Indeed, God’s kingdom is everlasting because He is everlasting, and man must recognize his small subservient position to this benevolent yet all-powerful and mighty God. The king continues in verse 37 saying, “Now I, Nebuchadnezzar, praise, exalt and honor the King of heaven, for all His works are true and His ways just, and He is able to humble those who walk in pride.” He learned to respect and revere God, even calling Him King, because he recognized that God is true, just, and sovereign. God deserves worship because He is both all-powerful and perfectly good and just. Nebuchadnezzar realized that striving against God is an eternally losing proposition, but submitting to Him as King is a reward that endures throughout eternity.
As the Book of Daniel continues, we get an inside look at Nebuchadnzezzar’s son Belteshazzar on the night that Babylon would fall to the Medes and Persians. Daniel is called to read the handwriting on the wall from a very visible detached hand. The writing predicts Belteshazzar’s imminent fall because of his pride and how he failed to learn from his father’s experience with God. Daniel confronted the king in 5:23b saying, “But the God in whose hand are your life-breath and all your ways, you have not glorified.” Belteshazzar thought he was the big boss man and that he held his life in his own hand. Thus, God very pertinently and purposefully revealed Himself to him by way of a hand which wrote a message of judgment on the wall, for God holds all life and breath in His hand. He is the One before Whom all must bow, and it is His righteous right hand that is the most powerful of all (Isaiah 41:10).
King Darius of the Medes and Persians, the next world power, also got to see Daniel’s God in action saving him from the lion’s den. He, too, acknowledged in Daniel 6:26 that God “is the living God and enduring forever, And His kingdom is one which will not be destroyed, And His dominion will be forever.” The theme of the book of God’s everlasting dominion continues even as a new world military power takes over, for God is sovereign over the affairs of men. Only He can shut the mouths of lions, something no man can do.
The book closes with several visions given to Daniel concerning future events and the coming kingdoms which would rise and fall including the antichrist. All of this was overwhelming to Daniel, and it made him physically sick for days (Daniel 8:27). He saw a glimpse into several millennia of world history, and he even got a glimpse of the spiritual warfare going on between good angels and bad angels behind the scenes. Satan indeed uses world powers to try to persecute the people of God and to turn hearts away to idols (Daniel 10:13, 21). But even he must live in constant fear given that he has an up close view of God’s sovereignty over even the most pagan of nations and prideful of men. He also knows that God has revealed his ultimate defeat, for even the most powerful of the forces of darkness is no match for the Most High God (Revelation 12:12, 20:11).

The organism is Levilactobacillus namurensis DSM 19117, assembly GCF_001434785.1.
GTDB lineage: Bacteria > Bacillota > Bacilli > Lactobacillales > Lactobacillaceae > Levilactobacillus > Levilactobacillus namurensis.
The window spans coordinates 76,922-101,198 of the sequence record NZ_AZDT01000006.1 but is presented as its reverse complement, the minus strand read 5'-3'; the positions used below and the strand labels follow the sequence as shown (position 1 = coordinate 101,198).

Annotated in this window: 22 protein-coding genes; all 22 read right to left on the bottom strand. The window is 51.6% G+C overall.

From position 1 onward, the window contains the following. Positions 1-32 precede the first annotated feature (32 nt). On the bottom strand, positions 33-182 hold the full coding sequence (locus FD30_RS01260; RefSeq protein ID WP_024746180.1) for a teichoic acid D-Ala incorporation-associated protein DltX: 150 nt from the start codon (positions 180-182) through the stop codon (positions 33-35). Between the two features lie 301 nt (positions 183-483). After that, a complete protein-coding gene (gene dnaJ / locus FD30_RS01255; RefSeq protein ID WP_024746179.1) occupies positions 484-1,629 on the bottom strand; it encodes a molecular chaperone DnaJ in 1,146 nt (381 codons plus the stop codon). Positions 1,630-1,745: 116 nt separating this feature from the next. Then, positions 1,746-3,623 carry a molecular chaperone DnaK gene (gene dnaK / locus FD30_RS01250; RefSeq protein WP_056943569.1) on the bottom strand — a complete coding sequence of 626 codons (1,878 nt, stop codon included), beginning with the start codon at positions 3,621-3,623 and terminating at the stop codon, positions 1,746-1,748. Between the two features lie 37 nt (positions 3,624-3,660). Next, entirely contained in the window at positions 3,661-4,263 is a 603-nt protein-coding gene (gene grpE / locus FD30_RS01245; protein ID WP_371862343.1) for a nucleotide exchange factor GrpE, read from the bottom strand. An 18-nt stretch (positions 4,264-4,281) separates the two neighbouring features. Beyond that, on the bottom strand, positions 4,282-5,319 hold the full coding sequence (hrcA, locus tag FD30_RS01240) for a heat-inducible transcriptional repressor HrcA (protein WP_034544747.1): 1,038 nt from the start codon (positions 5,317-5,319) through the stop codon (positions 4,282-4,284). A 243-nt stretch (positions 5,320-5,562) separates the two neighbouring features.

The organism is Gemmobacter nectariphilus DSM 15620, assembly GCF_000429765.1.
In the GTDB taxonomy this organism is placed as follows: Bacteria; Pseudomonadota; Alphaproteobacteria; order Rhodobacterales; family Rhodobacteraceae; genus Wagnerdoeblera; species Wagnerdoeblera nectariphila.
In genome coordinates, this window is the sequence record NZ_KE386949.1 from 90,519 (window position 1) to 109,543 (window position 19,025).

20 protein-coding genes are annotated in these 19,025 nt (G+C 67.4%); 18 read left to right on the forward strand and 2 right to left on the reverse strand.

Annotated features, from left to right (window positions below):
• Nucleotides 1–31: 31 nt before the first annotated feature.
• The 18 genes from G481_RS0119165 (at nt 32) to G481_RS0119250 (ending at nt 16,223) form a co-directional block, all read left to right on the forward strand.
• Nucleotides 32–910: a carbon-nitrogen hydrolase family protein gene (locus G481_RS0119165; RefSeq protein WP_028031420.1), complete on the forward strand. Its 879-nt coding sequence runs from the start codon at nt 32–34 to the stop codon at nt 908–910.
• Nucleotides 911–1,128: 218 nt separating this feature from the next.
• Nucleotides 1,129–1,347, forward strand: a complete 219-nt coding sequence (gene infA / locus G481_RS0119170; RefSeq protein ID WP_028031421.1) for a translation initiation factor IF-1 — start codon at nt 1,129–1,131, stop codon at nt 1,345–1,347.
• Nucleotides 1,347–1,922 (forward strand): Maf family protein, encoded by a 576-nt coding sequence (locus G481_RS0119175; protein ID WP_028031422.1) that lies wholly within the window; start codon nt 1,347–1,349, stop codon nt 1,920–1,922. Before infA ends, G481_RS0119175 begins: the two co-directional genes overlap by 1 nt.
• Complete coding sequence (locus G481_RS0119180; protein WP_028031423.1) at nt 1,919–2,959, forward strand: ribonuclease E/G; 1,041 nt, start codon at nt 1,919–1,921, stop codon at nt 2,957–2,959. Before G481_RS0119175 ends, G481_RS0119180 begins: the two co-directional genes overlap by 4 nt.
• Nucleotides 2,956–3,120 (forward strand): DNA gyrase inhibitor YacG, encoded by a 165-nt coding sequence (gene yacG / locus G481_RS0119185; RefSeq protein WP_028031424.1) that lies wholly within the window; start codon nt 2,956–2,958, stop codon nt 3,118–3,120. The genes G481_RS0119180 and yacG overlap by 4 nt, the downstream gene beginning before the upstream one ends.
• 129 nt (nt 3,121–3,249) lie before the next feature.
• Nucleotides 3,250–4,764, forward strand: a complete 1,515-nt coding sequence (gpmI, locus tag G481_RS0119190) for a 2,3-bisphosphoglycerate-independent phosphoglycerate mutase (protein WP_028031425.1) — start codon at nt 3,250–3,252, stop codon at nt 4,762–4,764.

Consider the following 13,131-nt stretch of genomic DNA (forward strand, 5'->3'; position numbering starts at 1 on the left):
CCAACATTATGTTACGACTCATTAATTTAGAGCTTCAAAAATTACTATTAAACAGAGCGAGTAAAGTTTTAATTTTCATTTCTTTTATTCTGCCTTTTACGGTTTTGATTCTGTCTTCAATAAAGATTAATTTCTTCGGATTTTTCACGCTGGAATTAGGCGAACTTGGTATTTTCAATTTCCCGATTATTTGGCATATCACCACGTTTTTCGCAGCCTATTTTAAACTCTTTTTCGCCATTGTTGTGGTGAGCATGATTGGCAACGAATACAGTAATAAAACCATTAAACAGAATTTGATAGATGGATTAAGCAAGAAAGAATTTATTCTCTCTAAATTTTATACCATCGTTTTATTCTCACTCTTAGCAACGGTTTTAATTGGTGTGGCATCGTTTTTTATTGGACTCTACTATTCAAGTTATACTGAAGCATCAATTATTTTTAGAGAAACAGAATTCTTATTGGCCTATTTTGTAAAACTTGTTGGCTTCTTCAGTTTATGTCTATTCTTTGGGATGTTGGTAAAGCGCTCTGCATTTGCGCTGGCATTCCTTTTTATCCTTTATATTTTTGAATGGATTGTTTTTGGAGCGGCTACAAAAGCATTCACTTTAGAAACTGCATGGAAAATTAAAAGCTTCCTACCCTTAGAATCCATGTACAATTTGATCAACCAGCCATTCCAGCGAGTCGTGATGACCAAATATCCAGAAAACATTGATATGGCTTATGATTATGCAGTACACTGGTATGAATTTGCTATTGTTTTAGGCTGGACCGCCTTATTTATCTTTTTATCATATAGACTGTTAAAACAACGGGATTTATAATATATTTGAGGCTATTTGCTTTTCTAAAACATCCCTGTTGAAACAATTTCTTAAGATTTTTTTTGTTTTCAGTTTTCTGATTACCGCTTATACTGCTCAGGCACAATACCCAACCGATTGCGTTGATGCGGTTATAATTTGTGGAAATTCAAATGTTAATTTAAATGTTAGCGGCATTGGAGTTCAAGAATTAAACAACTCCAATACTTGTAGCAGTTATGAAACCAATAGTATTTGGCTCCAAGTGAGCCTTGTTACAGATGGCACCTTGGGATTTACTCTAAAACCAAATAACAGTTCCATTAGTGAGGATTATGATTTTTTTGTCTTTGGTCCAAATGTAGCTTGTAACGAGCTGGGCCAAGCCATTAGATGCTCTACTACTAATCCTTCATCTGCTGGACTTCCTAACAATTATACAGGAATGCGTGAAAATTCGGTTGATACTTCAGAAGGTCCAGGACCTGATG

God knows beforehand which nations will rise and fall and when, but He is most concerned about people coming to join His everlasting kingdom by faith. Christ, by virtue of His Sonship and death and resurrection (Philippians 2:8-10), has been given all authority to rule in the coming kingdom. Daniel found great comfort and hope in this truth, and so should we. Daniel 7:13-14 says,
“I kept looking in the night visions, And behold, with the clouds of heaven One like a Son of Man was coming, And He came up to the Ancient of Days And was presented before Him. And to Him was given dominion, Glory and a kingdom, That all the peoples, nations and men of every language Might serve Him. His dominion is an everlasting dominion Which will not pass away; And His kingdom is one Which will not be destroyed.”
There will be people in heaven worshipping Christ from every tribe, tongue, and nation from kingdoms throughout history. Only Christ’s kingdom will endure because only He is God and Lord of all. Daniel 7:18 says, “But the saints of the Highest One will receive the kingdom and possess the kingdom forever, for all ages to come.’” The Ancient of Days, the Alpha and the Omega, the one Who defines the beginning and the end by His everlasting nature, says that we who trust Christ by faith will be part of Christ’s everlasting kingdom for all ages to come.
When we see this overview of world history in Daniel given before it even happens, it is as if God sees all of human history in the blink of an eye as if it is nothing compared to the eternal kingdom which is to come. The process, journey, and travails of this life on earth, which Daniel and his friends certainly knew and understood, can sometimes make us take our eyes off the prize as we focus too much on what is passing and too little on what is eternal. We can end up overestimating the permanency of earthly kingdoms and neglect the eternal kingdom to come. Daniel and his friends had numerous chances to shine Light brightly into darkness by faith and showcase the power of their eternal God. They didn’t get sucked into the aura of powerful people and the popular pagan trends of the day, and they knew that a relationship with the Most High God was more valuable than anything this world could offer. Gospel proclamation is critical because of the permanency of Christ’s kingdom, and being citizens of His kingdom is the ultimate prize. This world is passing away (1 John 2:17), but heaven is our home (Philippians 3:20). Daniel 12:13 says, “But as for you, go your way to the end; then you will enter into rest and rise again for your allotted portion at the end of the age.” Yes, Lord, may it be, and come quickly!